One major positive is that the gender gap in vaccination rates continues to narrow, with 65% of girls receiving the first dose in 2016 compared with 56% of boys, according to the 2016 National Immunization Survey. The gap was 9 percentage points compared with 18 percentage points in 2014 and 13 percentage points in 2015.6
The low vaccination rate in males has largely been attributed to the common perception that HPV affects only girls. This makes sense given that the vaccine was initially advertised as a means to prevent cervical cancer. According to the Journal for Specialists in Pediatric Nursing, HPV infection is associated with 96% to 99% of cervical cancers compared with only 12% to 63% of oropharyngeal cancers and 36% to 40% of penile cancers.7 Cervical cancer is almost completely preventable with the HPV vaccine, whereas the cancers affecting men can be caused by other things, leading many to think of the vaccine as less important or effective in males. However, vaccinating boys and men aged 9 to 26 years against HPV can prevent more than 5 million cases of genital warts and 40,000 cancer-related deaths over the next century, while also saving $27,500 per quality-adjusted life year. In other words, the vaccine would not only prevent deaths but preserve people’s quality of life.
Many parents are hesitant to vaccinate their 11- or 12-year-old children against a sexually transmitted disease (STD) because they think that children cannot get an STD if they are not sexually active. However, the shot is not only most effective in younger kids because of their robust immune systems but specifically because they have not yet had sex. The CDC reports clinical trial data that show “no evidence of [vaccine] efficacy against disease caused by vaccine types with which participants were infected at the time of vaccination.”8 The idea is to get everyone vaccinated before they’ve actually been exposed. Making sure that most children are immunized also ensures that those who are unable to be immunized will still be partially protected through herd immunity.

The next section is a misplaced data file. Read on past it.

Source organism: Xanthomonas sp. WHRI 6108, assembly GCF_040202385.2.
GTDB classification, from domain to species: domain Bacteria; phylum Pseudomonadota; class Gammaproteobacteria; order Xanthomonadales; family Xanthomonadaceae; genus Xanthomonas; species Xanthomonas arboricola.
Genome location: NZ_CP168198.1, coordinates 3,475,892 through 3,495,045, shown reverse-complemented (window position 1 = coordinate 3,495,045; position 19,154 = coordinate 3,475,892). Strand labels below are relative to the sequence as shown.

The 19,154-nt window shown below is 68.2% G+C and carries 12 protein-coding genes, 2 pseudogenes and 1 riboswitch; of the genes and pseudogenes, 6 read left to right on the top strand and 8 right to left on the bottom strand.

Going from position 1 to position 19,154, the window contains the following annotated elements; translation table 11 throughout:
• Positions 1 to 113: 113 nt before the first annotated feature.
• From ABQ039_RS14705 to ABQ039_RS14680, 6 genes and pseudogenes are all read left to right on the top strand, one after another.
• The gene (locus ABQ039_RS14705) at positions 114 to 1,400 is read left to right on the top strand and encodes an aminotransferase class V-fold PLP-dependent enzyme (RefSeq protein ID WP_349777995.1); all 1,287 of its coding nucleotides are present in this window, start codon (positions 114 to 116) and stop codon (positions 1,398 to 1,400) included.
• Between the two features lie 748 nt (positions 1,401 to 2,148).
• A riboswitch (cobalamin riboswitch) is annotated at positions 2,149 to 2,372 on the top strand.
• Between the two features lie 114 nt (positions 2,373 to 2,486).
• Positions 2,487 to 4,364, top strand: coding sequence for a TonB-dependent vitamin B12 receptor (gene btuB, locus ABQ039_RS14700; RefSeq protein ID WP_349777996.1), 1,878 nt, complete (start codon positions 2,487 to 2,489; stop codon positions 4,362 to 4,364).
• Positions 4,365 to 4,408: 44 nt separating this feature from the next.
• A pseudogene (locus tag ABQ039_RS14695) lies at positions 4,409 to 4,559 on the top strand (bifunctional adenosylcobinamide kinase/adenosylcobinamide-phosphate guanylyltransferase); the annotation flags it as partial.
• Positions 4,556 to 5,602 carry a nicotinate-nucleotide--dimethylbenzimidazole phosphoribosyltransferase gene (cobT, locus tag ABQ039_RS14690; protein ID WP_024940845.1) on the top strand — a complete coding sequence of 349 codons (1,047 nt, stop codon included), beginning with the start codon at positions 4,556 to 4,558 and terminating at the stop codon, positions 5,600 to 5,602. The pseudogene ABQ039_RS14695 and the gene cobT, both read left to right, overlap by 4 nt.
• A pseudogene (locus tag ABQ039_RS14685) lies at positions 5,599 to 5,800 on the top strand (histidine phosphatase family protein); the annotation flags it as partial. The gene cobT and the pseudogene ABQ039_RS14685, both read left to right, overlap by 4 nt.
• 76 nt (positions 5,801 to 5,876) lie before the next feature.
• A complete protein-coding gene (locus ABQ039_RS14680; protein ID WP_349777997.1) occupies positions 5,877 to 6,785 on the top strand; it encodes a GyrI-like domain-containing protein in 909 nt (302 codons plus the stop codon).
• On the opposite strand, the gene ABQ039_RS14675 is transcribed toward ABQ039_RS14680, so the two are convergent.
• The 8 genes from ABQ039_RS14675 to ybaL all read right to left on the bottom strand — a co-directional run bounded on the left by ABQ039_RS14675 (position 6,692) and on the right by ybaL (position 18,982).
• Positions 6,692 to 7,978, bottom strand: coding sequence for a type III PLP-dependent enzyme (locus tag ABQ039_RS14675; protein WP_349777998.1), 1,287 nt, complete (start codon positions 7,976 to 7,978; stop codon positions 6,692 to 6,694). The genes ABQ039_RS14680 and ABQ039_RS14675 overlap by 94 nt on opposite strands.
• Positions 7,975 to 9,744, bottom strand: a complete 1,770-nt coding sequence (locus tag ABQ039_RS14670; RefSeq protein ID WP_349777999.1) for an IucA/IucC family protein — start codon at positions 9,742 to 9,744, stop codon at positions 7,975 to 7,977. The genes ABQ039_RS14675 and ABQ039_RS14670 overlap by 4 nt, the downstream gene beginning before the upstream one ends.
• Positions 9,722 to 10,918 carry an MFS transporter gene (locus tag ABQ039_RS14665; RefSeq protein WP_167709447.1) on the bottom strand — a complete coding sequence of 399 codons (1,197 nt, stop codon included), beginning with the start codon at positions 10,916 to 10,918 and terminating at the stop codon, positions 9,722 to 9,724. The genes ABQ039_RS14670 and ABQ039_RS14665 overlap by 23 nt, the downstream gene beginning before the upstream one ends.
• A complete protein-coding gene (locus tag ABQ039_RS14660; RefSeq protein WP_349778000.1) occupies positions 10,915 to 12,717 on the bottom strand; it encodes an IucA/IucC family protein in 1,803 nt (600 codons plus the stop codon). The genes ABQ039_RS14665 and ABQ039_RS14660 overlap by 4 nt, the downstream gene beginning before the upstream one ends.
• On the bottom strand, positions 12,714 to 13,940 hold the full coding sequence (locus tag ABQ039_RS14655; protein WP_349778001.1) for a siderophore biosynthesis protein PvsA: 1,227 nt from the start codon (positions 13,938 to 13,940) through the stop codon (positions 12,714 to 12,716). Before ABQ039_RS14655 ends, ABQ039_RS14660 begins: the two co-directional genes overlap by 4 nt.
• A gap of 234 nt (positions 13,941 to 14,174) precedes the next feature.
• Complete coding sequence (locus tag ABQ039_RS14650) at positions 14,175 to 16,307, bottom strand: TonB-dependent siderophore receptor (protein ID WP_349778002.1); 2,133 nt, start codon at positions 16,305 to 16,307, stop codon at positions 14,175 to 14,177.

Boys and girls should be equally informed
Another major issue is that boys simply don’t know that they should be getting vaccinated for HPV. Doctors appear to be far more encouraging of their female patients than their male patients, leading males to be less aware of vaccine benefits and less likely to seek out the vaccine. Last year, the American Journal of Managed Care reported that 1 in 5 parents of boys said the main reason for not vaccinating sons for HPV was because the parent didn’t receive a physician’s recommendation, compared with 1 in 10 parents of girls.9
Many parents assume that any necessary vaccine will be recommended to them by their doctor. The problem with HPV is that the vaccine is still relatively new, especially for boys, and some doctors still don’t explicitly recommend HPV vaccine to their male patients. This ultimately puts the responsibility on boys and boys’ parents to be proactive. The main takeaway is that HPV is about a lot more than sex and gender. Boys and girls should get vaccinated to protect themselves and to protect their future sexual partners and the community as a whole. Because HPV is a largely asymptomatic infection with reduction but not elimination of transmission with condom use, the importance of vaccination against HPV cannot be overstated.
Barriers to access
According to the Kaiser Family Foundation, 25 states and the District of Columbia have laws that either require HPV vaccination for school entry, provide funding to cover the costs of the vaccines, or support public education about HPV and the vaccine.10 In the other states, people with a lower socioeconomic status are much less likely to get the vaccine due to lack of awareness and/or cost. There are also small differences in state-specific regulations that allow for major differences in implementation.